And please, please, please don’t pull the big black hook in my Pinzgauer when it’s moving: that’s the actuator for a very powerful drive line brake. When stopped, it ensures I gain the holding power of any wheel which is engaged and in contact with the surface, but if used while moving can send some very nasty shocks down the torque tube.

    • 0 avatar
      MBella

      There are still plenty of manufacturers that use the caliper based parking brake setup. I never had an issue with on my VW. It comes down to the design of the system, cost and other engineering factors on which parking brake design they use, but the caliper based setup hasn’t gone anywhere.

  • avatar
    BigOldChryslers

    Anybody want to buy a genuine single-circuit A100 master cylinder?
    Same MC was used on 66 Chryslers.  I have 3 more good ones available if there are any takers.  :)
    Converting my cars to dual-circuit brakes was much easier than converting your van.

  • avatar
    skor

    You bet a parking brake will get you stopped from 65mph, provided that you have a couple of thousand feet to do it in.  According to Mush Limpblow and Sean Insanity,  that’s not a problem, because ‘Merica is big, not like those tiny countries in You-Rope that ain’t even a thousand feet wide.  All this safety business is just more tree-huger meddling.  Damn capitalism hating commies.  Go to Libya and kiss Muammar.

    ETA: Nice job on the refit.

  • avatar
    Detroit-Iron

    a lifetime steeped in Naderite propaganda has convinced me that I’m better off with some margin of hydraulic safety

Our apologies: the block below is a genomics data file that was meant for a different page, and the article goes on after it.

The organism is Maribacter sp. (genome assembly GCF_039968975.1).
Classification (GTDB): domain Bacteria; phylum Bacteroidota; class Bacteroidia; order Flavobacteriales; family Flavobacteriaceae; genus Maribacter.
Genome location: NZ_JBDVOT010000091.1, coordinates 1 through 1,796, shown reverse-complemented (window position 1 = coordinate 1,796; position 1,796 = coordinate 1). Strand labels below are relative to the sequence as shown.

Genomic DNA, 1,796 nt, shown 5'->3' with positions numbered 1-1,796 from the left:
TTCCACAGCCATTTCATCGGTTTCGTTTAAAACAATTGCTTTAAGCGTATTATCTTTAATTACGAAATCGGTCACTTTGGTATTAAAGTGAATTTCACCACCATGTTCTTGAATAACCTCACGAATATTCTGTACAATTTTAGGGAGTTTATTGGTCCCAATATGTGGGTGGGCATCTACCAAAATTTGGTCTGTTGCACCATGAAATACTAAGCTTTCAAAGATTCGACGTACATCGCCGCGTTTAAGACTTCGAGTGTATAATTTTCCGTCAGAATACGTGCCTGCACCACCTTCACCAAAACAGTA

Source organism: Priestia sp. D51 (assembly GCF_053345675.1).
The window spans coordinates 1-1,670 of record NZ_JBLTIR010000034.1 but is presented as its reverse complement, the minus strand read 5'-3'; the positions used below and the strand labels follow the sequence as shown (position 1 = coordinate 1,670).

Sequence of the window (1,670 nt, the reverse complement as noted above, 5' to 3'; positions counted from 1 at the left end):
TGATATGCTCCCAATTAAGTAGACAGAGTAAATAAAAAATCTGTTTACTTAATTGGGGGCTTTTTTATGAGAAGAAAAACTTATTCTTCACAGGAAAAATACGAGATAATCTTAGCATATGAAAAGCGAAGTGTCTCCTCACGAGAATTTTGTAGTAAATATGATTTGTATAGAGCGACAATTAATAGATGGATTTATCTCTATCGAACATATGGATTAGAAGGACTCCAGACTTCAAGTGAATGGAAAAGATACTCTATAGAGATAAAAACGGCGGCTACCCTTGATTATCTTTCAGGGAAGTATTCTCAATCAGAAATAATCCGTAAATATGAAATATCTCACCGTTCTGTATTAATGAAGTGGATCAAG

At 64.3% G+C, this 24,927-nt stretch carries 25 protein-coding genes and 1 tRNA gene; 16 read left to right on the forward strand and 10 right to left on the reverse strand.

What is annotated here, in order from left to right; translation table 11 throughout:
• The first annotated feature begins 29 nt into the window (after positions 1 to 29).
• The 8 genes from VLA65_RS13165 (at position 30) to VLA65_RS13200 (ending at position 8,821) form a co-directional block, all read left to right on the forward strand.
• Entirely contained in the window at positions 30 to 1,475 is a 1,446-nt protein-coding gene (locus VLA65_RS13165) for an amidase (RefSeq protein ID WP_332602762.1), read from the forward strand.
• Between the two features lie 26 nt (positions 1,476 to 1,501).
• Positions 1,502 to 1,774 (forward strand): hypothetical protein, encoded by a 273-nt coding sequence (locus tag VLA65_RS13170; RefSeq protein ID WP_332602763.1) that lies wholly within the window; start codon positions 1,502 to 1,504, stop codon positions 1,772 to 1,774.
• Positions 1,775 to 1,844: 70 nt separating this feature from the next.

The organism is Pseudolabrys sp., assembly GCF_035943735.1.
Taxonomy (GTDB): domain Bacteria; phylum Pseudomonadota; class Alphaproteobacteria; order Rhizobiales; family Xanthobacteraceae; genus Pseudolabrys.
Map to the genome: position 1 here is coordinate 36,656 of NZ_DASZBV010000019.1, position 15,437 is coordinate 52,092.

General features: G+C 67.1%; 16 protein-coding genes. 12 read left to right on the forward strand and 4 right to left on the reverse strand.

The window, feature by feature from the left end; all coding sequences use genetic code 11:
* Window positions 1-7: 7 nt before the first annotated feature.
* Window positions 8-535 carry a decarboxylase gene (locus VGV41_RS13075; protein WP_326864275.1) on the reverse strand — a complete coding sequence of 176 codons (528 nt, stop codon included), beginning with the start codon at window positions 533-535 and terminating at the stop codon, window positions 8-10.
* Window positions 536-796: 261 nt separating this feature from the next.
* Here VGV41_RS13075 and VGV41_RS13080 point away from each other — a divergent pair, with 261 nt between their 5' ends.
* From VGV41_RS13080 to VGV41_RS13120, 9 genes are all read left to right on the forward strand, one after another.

Coward!

  • avatar

    My ’66 F-100 is still on a single circuit MC. And the crappy MC rebuilds in this day and age last about 6-10 years, before they start to leak internally. It manifests in the pedal dropping to the floor under very low pressure, like waiting at a light. A quick hard pump, and it’s hard again. I’ve learned to swap mine out in under a half hour. Of course, in a Ford truck, it’s a bit easier to get to.
    But that’s why I never lend my truck out: I did it once when the MC was a bit soft, and scared the piss out of the driver. “Just pump it a bit harder”.

  • avatar
    geeber

    Cadillac and AMC/Rambler offered dual-circuit braking systems as standard equipment before 1967. AMC made it standard equipment in 1962; I believe that Cadillac made it standard that same year.

  • avatar
    Zackman

    Access plate in the floor? How long does it take for that and the screws holding it to rust up and be impossible to remove without a torch?

    • 0 avatar
      Lumbergh21

      Same set up in my 58 Chevy truck.  It’s inconvenient as you have to pull the floor mat back, but as long as you check your brake fluid more frequently than every time you replace the master cylinder, there is no real impediment to doing it other than laziness.

    • 0 avatar
      nikita

      “Naturally, the access panel doesn’t quite fit the larger dual-circuit master cylinder, so a funnel must be used to get fluid to the rear reservoir.”
      Chrysler never changed the floor stampings. My dad’s ’69 Sportsman had the same problem. The other “fun” with this arrangement is avoiding contamination via dirt and rust particles falling in during fluid level checks.

  • avatar
    Alex L. Dykes

    I’m one of those crazy safety-obsessed people that actually liked Nader’s ideas. Dual circuit brakes just make sense to me. As do energy absorbing dashes, crumple zones, air bags, seat belts, pretentioners, stability control, etc. It’s not that I need it 99% of the time, it’s that 1% of the time when I actually do that I don’t mind the cost of safety innovations.